Let me be clear that I’m not referring to a situation where a person feels incapable. Like the case of one client I will never forget, who, with tears in his eyes, confessed that he simply felt like he was too emotionally damaged to function at an adequate level in our society. I will always have warm feelings about this particular client and others like him, because in my book, to so vulnerably profess doubt in one’s capacities is a mark of extraordinary decency.
Where there is enough emotional strength to evaluate and recognize one’s shortcomings, I believe there is immense potential to experience personal growth and truly intimate and satisfying relationships filled with respect and even reverence. Humility and genuineness breed fondness, right?
My radar for life-crippling, easily devastated egos might be above average in sensitivity because I come from a family and culture that practically invented the idea of starving to death rather than wash dishes for food money. My parents are good-hearted people who wouldn’t cheat another soul for a penny, but in all the time that I’ve known them, not once do I remember them proactively apologizing for something. I think for many of their generation and old school Korean culture, apologizing is viewed as a grossly shameful act and perhaps an invitation to be ridiculed.
Raised without seeing what a mature apology looked like, as young adults, I think my sisters and I were emotionally handicapped, not unlike my parents. I’m grateful that somehow, perhaps through a combination of good fortune and hard knocks from the school of learning how to survive on our own, for the most part, we turned out to be adults who aren’t handicapped by overly fragile egos and all of the disadvantages that come with.
This is not to say that I don’t have moments when my pride makes me behave in a way that I regret. Twinges of envy, defeat, anger, and humiliation regularly run through my heart, and with each twinge, my ego feels the urge to embrace itself. These are moments when, in trying to save face, I am most capable of hurting myself and those around me, sometimes with thoughts that have no ill intention, and sometimes with insults disguised as compliments. The goal in these moments is to slow my thoughts down and to behave in a way that leaves me feeling good tomorrow.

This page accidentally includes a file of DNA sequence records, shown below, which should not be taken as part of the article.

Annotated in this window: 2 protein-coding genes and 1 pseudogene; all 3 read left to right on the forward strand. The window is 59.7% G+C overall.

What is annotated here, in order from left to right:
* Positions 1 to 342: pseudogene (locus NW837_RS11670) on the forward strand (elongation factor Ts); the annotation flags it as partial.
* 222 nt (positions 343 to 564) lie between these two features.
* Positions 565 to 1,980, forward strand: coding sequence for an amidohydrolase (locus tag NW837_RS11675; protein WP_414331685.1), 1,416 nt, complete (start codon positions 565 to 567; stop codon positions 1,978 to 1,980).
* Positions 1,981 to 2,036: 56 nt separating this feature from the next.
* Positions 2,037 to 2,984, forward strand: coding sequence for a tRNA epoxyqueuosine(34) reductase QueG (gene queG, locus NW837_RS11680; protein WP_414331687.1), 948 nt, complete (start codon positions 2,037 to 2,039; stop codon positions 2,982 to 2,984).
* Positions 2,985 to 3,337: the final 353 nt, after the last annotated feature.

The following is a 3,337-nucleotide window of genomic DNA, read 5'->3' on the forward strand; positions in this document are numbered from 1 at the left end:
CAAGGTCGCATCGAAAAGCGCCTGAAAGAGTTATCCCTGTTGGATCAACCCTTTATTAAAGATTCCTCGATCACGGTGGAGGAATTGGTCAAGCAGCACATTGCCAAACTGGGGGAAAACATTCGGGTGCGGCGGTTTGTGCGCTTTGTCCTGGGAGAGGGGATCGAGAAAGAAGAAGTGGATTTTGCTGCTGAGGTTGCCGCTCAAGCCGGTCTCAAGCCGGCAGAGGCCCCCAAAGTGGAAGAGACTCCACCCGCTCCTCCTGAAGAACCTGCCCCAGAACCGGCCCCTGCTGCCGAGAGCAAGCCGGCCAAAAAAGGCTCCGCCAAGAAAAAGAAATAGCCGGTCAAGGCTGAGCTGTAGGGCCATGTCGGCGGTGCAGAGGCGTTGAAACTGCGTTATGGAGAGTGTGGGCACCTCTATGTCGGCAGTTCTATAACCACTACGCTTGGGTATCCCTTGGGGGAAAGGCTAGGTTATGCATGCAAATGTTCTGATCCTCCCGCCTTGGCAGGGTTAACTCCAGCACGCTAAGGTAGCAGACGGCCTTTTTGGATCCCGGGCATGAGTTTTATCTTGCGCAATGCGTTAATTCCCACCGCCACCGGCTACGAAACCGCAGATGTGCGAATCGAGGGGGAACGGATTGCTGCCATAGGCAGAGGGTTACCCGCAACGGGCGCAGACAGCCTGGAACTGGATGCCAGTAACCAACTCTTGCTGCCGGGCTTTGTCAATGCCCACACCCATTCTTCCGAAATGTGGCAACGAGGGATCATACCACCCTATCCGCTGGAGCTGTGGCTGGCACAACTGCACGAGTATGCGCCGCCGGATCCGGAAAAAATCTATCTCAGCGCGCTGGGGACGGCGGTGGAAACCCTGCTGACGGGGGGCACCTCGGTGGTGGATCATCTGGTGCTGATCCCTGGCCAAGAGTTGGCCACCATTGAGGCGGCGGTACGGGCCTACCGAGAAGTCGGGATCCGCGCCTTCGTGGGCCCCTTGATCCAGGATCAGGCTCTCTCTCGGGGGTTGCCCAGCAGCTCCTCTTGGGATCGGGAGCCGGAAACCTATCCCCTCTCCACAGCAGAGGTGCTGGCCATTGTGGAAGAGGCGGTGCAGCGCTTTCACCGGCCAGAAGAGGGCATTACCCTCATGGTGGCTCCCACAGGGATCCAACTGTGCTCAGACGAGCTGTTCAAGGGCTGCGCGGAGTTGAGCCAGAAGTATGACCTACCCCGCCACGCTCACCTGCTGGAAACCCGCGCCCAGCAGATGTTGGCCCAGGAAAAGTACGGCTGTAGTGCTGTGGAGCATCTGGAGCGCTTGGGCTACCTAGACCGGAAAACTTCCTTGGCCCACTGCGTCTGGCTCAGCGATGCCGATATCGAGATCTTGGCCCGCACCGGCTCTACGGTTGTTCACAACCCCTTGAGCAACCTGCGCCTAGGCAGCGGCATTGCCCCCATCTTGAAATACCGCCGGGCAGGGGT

So to bring this to a close for now, my two strategies for detaching from my ego and striving to be a clear-thinking, productive, responsible, and compassionate person in all of my capacities:
- Whenever I feel tempted to defend myself, boast, or attack out of hurt, I try to stop my runaway train of thoughts on a dime, widen the space between stimulus and response, and choose behavior that nourishes the other party.
- I strive to make good use of my time and talents every day, and to take good care of my health, because these actions build and maintain real self esteem.
How about you? If you use any specific strategies to walk in peace, relatively free of the desire to feed your ego by gossiping, criticizing, defending yourself, comparing, and boasting, please consider sharing your thoughts in our comments section below.
About the Author
Dr. Ben Kim is a chiropractor and acupuncturist living and working in Barrie, Ontario, Canada. Visit his website at www.drbenkim.com